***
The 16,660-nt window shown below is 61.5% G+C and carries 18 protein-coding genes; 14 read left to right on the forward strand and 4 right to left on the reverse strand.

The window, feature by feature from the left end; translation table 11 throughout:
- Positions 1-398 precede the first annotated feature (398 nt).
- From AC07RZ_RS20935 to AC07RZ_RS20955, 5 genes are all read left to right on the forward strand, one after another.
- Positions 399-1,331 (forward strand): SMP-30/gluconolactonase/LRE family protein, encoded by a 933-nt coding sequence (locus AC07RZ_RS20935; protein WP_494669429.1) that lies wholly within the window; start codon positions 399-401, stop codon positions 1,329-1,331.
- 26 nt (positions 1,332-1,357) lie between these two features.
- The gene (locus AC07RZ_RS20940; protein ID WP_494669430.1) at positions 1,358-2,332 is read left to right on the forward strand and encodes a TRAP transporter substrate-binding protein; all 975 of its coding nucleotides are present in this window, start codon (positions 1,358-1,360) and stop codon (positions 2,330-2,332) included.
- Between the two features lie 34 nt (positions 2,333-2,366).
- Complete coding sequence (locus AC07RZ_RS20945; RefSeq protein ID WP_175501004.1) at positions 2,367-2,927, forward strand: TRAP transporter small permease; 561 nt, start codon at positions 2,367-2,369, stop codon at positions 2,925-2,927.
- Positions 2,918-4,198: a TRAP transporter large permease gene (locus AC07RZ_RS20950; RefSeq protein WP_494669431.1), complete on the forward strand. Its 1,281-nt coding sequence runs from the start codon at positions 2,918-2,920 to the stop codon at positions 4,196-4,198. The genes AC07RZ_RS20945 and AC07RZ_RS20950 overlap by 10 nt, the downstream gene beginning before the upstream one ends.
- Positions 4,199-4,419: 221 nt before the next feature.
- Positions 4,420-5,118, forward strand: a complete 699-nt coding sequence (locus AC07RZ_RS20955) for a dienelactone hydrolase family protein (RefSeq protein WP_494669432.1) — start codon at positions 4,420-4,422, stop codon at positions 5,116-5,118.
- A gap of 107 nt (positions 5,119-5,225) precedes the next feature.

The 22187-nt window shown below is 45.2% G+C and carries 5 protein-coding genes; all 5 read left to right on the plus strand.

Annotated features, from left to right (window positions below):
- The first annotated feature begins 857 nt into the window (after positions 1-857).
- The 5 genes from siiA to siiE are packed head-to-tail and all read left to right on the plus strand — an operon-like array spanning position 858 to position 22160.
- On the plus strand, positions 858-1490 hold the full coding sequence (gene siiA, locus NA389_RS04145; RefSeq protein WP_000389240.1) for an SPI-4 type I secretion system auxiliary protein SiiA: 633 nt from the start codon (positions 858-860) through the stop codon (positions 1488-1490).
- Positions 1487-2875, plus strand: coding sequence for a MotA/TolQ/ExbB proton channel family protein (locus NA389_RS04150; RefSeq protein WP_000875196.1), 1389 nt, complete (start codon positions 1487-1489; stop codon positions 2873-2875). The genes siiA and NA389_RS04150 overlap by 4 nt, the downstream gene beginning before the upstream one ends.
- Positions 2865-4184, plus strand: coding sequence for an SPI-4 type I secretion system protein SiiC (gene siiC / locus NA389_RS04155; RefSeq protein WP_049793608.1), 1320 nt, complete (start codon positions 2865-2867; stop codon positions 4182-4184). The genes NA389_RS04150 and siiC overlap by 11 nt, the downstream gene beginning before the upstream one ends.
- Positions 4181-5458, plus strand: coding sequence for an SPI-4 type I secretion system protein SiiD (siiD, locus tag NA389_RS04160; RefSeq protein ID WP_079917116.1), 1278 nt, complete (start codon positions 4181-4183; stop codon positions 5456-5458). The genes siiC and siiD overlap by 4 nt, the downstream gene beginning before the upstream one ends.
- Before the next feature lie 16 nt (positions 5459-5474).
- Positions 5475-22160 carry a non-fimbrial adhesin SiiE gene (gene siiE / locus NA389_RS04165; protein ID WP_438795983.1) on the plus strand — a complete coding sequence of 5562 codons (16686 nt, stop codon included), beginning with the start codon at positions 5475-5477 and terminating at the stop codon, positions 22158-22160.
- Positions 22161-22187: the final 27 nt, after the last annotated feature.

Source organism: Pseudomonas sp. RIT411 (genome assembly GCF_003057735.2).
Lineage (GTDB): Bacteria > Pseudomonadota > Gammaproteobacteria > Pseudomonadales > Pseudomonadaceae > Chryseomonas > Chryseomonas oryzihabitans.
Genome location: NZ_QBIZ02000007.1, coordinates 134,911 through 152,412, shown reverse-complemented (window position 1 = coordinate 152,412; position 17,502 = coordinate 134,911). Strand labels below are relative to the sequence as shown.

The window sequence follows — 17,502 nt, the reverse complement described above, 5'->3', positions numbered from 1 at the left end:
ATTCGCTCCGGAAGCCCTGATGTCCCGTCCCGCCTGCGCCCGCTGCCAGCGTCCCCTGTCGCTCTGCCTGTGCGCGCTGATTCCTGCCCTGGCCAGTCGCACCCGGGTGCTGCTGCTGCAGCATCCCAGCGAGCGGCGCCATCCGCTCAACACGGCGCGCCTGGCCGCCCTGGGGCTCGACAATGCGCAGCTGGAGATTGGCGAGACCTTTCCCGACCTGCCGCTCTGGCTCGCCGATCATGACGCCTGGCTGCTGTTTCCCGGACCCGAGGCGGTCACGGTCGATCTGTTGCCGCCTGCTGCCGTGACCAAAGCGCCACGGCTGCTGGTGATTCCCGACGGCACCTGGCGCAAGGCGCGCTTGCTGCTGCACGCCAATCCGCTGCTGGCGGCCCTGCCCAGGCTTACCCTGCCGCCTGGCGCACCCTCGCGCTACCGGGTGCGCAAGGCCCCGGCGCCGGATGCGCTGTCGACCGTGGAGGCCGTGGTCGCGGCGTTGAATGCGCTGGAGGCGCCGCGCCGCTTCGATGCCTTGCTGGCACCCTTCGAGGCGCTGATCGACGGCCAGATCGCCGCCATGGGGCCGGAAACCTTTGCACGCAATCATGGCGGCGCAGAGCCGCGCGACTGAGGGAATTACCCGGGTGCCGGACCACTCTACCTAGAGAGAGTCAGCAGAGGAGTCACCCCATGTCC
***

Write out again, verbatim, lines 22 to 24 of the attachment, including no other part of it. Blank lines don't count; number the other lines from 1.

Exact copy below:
- Before the next feature lie 16 nt (positions 5459-5474).
- Positions 5475-22160 carry a non-fimbrial adhesin SiiE gene (gene siiE / locus NA389_RS04165; protein ID WP_438795983.1) on the plus strand — a complete coding sequence of 5562 codons (16686 nt, stop codon included), beginning with the start codon at positions 5475-5477 and terminating at the stop codon, positions 22158-22160.
- Positions 22161-22187: the final 27 nt, after the last annotated feature.